Like the ANZ, the NAB has spent time and effort on an education and marketing program to alert its customers to the implications of the changes. "It is up to the customers to look for the opportunities," Watson says. "There will be fewer currencies; they will be able to put a product into a market of 300 million plus people, and market it with a single price," he says. "All three of those create an additional challenge to non European customers." A further challenge or opportunity, depending on your vantage point, is Watson's assertion that "in the past there has been one major reserve currency: the US dollar; now there will be another one." In spite of the many and varied implications of the euro and the EMU, PA Consulting managing consultant Graham Lloyd, who has been charged by his company with oversight of the euro issue in this country, remains dismayed at the level of interest shown in the euro. "There has generally been dead silence from the RBA, the accounting groups, and some of the financial sector," he says. "Contrast that with the US and Europe. We're grappling on our own down here and I don't think the issue's been fully grasped."NAB's Watson agrees. "I think that with all the energy going into the Y2K, and the hype, the EMU has not had the attention it would otherwise [have had].

Between the financial organisations and the press we have got to get this out to the marketplace." Lloyd warns that even those companies which currently do no trade with Europe will feel the changes percolating through to the region.

"I think we will see a lot of the losers in Europe hitting on Asia as an opportunity, and Australians might get used to new levels of service offered by the Europeans," he says.

Opportunity and Threat

Setting the scale of the emerging market in context, Lloyd claims that the Australian market may be about a third the size of France -- but it will be 5 per cent the size of euroland -- and that is both opportunity and threat. He suggests that the pan-European price transparency afforded by the euro will make companies increasingly competitive -- and also force supply chain changes as organisations look for the best supply price available. Such supply chain effects will have an impact on a wide range of Australian trading organisations. Melbourne-based Southcorp, for example, has already announced that it plans to invoice in euros come January, in order to present itself as a competitive organisation. Unlike the NAB, which has linked its Y2K and euro program, Southcorp has taken an alternative approach of devolving responsibility for euro -- preparedness to the divisions. Chief information officer Wayne Saunders says that of the four divisions in the group, in fact only the wine division faces significant exposure to Europe. "Packaging, water heating and appliances have exposure in the US, but less so in Europe," Saunders says. That said, Southcorp's treasury department has recently implemented KPMG's Quantum package, which at least prepares them for the currency's arrival.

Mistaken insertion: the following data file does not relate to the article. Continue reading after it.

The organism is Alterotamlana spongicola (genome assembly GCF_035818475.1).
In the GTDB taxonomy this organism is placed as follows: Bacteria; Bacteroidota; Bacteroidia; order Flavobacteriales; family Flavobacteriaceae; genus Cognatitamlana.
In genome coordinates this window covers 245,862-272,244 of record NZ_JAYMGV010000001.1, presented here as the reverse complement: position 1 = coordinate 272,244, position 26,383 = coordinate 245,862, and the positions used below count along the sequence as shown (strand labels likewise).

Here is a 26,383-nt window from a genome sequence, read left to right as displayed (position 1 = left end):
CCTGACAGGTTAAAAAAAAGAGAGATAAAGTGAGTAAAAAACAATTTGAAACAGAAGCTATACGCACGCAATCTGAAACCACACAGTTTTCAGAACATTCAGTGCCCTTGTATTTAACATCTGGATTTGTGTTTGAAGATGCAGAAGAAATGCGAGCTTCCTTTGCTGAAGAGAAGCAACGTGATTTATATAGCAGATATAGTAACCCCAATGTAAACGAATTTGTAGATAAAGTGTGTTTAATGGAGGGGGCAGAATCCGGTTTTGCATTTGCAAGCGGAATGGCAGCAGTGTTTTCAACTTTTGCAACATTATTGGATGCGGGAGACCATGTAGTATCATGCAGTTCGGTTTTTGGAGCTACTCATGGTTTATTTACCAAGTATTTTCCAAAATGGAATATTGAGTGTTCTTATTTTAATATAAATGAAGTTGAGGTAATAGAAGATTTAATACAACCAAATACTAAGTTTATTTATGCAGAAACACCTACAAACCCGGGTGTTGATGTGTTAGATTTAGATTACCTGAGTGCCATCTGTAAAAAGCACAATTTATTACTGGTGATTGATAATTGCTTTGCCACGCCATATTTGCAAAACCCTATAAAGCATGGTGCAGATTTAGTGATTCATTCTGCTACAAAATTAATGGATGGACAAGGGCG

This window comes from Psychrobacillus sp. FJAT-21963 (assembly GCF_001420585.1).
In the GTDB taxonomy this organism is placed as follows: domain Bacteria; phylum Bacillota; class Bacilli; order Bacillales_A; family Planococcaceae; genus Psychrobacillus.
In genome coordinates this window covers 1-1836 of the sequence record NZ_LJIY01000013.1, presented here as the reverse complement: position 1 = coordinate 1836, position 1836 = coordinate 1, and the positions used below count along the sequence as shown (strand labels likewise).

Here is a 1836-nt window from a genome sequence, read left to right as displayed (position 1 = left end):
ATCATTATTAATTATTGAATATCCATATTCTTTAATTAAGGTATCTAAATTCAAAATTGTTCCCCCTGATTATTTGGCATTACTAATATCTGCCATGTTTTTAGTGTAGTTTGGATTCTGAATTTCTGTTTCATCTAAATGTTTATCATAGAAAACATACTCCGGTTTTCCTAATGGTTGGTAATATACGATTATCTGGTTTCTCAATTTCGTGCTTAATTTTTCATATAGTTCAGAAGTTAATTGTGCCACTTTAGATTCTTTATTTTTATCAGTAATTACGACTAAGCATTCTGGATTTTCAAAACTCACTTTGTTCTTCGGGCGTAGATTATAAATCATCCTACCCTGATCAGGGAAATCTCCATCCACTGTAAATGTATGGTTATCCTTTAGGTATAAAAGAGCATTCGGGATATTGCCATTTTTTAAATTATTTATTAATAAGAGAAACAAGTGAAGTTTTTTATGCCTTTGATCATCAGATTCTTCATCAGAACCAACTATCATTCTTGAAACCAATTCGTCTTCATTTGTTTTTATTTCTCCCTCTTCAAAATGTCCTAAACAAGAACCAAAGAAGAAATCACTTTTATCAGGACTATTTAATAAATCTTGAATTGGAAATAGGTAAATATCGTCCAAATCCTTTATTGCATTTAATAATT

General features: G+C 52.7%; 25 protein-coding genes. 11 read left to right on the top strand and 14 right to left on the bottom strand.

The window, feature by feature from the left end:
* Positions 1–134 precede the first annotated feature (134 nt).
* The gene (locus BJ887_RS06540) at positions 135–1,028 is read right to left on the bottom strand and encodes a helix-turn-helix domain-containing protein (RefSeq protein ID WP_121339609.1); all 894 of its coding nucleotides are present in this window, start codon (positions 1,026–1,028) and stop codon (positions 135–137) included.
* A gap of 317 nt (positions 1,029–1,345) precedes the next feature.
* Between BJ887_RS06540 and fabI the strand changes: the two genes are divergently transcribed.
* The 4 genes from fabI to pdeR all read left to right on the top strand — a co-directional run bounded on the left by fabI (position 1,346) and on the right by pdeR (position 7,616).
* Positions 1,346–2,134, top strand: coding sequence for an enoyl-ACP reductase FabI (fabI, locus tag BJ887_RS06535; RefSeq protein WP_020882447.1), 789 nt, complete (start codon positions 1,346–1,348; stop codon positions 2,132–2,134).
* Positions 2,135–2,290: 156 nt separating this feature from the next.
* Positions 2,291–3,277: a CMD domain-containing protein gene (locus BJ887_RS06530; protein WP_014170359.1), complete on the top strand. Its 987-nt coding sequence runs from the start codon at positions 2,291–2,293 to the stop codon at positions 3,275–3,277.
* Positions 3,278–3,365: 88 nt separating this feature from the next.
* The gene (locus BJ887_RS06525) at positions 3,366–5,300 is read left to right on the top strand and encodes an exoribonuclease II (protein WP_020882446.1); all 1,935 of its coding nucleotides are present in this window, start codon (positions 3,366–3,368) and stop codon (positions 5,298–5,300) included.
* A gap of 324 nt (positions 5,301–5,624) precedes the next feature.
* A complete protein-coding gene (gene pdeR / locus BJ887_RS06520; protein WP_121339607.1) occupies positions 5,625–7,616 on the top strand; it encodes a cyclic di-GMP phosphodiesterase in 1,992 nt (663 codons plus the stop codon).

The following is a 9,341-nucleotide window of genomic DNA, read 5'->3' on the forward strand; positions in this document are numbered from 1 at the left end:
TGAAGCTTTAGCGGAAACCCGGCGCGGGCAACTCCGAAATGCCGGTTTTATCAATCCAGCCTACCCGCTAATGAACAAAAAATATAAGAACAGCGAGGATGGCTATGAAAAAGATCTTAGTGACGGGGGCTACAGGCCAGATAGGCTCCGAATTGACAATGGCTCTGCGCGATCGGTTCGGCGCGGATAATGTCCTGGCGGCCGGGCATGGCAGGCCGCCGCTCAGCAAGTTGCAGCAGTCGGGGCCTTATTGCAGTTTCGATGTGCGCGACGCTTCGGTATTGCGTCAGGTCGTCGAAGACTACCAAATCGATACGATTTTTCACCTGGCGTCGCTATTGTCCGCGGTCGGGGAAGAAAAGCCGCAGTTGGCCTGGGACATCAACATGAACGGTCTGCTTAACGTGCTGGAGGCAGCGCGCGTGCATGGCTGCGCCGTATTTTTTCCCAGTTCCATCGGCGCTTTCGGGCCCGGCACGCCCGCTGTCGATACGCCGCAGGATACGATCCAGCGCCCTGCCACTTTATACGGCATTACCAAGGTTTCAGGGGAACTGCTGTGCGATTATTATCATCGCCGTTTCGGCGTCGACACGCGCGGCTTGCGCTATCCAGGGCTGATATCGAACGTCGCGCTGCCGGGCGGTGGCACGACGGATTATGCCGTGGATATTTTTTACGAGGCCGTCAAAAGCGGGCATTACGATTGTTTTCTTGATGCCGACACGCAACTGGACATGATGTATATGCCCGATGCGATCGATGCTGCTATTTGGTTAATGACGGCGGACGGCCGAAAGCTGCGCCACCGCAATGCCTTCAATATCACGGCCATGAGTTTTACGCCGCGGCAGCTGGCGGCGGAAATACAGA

Saunders, who is responsible for "policy, standards and architecture", has devolved responsibility for euro conversion to the operating group, leaving the matter in Trevor Hollitt's hands, in Adelaide. Hollitt, the wine group's manager of information systems, said that the original intention was to have a euro-ready system in place by July 1999. About a quarter of all Southcorp's table wines are sold into Europe via its London-based sales office, and the organisation was keen to be able to conduct business in euros as soon as possible. In fact, Hollitt now is reasonably confident the organisation will actually be able to start doing business in the euro from January. Much of the necessary updating work has been in the accounting systems, where Southcorp has had to include extra currency fields. But Hollitt says that the company had also built additional functionality into the management reporting systems in order to fully reflect the impact of the European changes. Leading retailer Coles Myer is also preparing for the upheaval. Company officials say it "discovered" the euro two years ago and since then has been working to ensure it will be ready by 1999. The retailer took the opportunity to examine its existing treasury system -- a Midas Kapiti system -- and like Southcorp opted to migrate to the KPMG Quantum system for treasury and cash management, which is operating on a couple of Sparcstations.